The National Inquiry into Missing and Murdered Indigenous Women and Girls heard from 27 families at the public hearings in Smithers, plus 12 more in private.
The stories were of loss and hope, injustice and resilience. They weighed heavy on the heart for anyone who sat through the three days inside the Dze L K’ant Friendship Centre. Boxes of tissues with paper bags set out to collect the tears were used throughout the stories of mothers, sisters and daughters lost.
That’s why it was such a relief to hear from the students of ‘Na Aksa Gyilak’yoo School in Kitsumkalum, a First Nations community near Terrace.
It also brought hope for the future that students from Bulkley Valley Christian School and Muheim Memorial Elementary School spent time inside the hearings to learn and listen to what is happening in their communities, province and country.
The ‘Na Aksa Gyilak’yoo students, who ranged from Grades 5 to 12, spoke Wednesday after performing two songs including The Highway.
The Highway has a well-produced video created with the help of N’we Jinan, a program aimed at helping students express themselves creatively.
When the kids, who come from communities around the region including Terrace, Kispiox and Kitsumkalum itself, had the opportunity to speak directly to the commissioners of the inquiry, they didn’t miss the chance to make an impact. Commissioner Michèle Audette asked the students if future inquiry meetings could start with their video, which was answered with an assertive yes by the students.
“You’re representing hope. And I don’t know where you got that strength, but it’s telling me that it’s possible and it’s there and it’s so alive; that you’re keeping our laws alive for today and tomorrow,” Audette told the kids as they sat in front of the cameras and a national audience.
Each student then put their written message in a red willow basket at the front to be shared with the country as part of the inquiry’s report. The ceremonial basket was gifted to the inquiry from a group in Manitoba.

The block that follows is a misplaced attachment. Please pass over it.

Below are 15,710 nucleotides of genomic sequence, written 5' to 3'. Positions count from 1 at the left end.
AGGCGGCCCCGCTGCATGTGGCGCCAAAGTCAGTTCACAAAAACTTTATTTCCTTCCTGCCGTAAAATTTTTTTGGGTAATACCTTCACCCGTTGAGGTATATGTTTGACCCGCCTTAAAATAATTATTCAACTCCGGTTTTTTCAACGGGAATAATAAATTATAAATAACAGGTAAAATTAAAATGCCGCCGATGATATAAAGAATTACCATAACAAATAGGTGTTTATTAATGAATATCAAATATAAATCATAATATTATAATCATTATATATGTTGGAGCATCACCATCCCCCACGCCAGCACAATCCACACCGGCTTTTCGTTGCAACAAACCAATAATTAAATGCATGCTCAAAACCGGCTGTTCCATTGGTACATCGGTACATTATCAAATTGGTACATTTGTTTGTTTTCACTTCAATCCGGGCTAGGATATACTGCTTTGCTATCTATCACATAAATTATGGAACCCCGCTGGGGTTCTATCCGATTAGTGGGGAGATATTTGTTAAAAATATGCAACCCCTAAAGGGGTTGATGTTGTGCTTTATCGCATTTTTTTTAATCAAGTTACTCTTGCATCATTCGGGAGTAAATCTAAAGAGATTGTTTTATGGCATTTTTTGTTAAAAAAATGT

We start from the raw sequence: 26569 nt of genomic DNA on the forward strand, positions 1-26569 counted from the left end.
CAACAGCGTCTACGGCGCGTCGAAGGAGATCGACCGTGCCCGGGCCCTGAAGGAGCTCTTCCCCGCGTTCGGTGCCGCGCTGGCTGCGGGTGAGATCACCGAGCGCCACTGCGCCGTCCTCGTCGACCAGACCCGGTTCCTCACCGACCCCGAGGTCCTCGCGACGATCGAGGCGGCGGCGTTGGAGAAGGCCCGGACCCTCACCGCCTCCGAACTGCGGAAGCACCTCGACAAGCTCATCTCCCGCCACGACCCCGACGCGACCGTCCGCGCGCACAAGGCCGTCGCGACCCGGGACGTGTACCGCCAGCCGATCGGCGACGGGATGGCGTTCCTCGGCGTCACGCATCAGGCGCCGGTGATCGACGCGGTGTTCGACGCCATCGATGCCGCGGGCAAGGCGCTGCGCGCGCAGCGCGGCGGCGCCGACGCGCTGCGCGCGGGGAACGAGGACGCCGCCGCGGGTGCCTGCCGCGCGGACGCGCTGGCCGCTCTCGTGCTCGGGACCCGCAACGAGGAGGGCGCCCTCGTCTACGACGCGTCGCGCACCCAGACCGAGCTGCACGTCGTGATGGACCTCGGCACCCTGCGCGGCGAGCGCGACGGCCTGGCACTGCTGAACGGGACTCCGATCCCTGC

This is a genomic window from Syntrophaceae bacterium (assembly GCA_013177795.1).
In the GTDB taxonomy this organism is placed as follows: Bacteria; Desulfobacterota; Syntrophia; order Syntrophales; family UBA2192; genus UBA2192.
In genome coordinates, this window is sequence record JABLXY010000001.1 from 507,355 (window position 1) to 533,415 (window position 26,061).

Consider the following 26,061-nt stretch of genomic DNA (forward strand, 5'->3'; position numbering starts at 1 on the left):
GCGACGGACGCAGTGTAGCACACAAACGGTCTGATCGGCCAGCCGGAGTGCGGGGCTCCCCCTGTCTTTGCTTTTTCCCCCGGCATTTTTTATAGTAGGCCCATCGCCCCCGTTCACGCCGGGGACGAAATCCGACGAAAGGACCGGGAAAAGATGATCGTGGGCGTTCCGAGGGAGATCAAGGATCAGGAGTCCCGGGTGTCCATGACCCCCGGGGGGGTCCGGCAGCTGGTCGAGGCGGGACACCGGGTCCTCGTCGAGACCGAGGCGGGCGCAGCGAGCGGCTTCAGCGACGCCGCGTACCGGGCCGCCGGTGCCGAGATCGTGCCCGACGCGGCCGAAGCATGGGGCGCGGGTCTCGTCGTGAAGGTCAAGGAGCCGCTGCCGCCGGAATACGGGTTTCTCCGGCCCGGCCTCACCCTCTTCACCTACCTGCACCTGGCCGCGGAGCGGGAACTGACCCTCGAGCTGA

They were then asked what they would say to other kids who are suffering through some of the trauma described during the week’s hearings.
“Everyone has something that will bring them down. I know this sounds corny but, life does get better. Life will get better, and if you hit rock bottom the only way you know you can go from there is up,” said Grade 12 student Melanie McDames. “And I also want you to know that you’re never alone. If you reach out for help, help will come to you.”
She grew up in Kispiox and lives in Terrace, and along with other students has lost family members along Highway 16, sometimes called the Highway of Tears. Melanie also mentioned that her older sisters used to hitchhike from Kispiox to Terrace.
A message of leadership rising up from these youth was also sent.
“My principal Colleen [Austin] and [cultural advisor Larry Derrick], they always tell me don’t let people bring you down because we’re young leaders; we’re the new generation … Don’t let anyone bring you down. You’re going to be a young leader, you’re going to lead. Build yourself up, not down,” said Grade 10 student Linda Spencer from Terrace.
Each of the students received fireweed and wild strawberry seeds, gifts of reciprocity given throughout the hearings across the country chosen for each region. Strawberries represent the strengthening of the heart; fireweed was picked because it is the first to grow in a burned area, representing healing and rebirth.